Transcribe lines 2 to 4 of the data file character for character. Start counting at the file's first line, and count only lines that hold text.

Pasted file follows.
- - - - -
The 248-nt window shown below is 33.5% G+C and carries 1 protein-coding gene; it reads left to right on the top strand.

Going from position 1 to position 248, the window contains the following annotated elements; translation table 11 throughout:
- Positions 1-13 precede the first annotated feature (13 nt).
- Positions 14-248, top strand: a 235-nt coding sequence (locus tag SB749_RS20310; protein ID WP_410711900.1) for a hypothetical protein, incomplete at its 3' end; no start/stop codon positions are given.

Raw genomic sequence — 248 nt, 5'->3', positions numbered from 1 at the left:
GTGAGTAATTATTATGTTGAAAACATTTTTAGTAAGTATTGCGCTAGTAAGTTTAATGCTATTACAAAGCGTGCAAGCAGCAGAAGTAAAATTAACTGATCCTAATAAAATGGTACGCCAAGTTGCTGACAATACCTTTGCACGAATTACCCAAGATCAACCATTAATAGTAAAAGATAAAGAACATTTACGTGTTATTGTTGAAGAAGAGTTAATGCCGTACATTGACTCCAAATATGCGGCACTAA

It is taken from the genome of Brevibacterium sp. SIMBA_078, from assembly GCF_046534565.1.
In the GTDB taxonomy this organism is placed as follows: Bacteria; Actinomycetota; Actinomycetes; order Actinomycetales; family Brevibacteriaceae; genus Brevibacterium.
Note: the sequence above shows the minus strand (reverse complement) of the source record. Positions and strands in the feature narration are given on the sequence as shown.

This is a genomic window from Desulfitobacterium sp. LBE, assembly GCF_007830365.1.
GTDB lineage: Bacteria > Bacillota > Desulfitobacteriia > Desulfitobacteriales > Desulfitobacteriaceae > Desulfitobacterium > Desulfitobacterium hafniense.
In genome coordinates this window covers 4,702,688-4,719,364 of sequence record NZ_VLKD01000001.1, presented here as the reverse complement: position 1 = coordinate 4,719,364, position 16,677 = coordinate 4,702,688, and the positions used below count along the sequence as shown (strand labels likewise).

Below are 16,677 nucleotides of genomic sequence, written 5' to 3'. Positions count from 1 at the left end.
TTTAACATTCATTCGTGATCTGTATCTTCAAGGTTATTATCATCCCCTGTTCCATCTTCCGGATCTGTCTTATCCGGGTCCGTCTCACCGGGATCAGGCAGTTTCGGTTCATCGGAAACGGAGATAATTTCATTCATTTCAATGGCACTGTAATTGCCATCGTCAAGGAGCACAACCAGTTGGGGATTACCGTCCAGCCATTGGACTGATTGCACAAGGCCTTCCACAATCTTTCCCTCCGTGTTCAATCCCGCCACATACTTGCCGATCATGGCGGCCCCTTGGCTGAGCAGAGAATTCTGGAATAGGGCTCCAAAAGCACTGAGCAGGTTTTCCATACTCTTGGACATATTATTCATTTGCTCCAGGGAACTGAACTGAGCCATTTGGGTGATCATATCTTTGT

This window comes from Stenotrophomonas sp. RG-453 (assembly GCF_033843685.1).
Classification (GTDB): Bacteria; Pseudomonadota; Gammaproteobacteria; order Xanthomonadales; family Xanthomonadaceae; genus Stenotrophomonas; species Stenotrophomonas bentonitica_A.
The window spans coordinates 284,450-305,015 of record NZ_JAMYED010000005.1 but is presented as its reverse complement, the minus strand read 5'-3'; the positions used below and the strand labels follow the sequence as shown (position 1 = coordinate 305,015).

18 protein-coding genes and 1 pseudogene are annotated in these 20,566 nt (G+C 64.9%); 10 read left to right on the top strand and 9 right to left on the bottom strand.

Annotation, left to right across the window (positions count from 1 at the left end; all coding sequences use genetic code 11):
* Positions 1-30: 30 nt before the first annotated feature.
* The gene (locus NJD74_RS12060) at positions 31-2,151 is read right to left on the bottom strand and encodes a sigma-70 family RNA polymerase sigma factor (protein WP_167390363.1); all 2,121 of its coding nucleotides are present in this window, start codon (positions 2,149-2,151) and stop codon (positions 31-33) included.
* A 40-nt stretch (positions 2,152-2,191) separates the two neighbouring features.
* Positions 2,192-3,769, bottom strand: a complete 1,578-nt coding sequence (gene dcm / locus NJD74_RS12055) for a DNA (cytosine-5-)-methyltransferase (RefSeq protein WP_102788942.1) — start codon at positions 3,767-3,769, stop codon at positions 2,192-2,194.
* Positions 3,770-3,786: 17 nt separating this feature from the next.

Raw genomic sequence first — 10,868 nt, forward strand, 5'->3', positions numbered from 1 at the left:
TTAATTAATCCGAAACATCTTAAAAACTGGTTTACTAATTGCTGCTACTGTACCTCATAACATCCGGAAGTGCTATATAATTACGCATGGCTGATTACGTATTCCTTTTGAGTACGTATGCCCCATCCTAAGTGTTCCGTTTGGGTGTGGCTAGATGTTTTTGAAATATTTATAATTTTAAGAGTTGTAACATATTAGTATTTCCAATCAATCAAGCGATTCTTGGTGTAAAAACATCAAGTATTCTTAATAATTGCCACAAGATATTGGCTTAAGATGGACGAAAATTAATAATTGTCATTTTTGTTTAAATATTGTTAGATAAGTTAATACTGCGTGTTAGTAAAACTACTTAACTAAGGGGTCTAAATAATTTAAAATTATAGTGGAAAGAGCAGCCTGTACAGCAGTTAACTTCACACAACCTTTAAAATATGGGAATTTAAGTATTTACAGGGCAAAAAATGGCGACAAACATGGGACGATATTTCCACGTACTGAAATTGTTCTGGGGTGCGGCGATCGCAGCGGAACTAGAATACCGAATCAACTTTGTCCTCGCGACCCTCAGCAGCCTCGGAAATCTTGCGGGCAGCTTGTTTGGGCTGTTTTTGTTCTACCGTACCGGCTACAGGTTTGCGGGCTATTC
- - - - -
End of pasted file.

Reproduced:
Going from position 1 to position 248, the window contains the following annotated elements; translation table 11 throughout:
- Positions 1-13 precede the first annotated feature (13 nt).
- Positions 14-248, top strand: a 235-nt coding sequence (locus tag SB749_RS20310; protein ID WP_410711900.1) for a hypothetical protein, incomplete at its 3' end; no start/stop codon positions are given.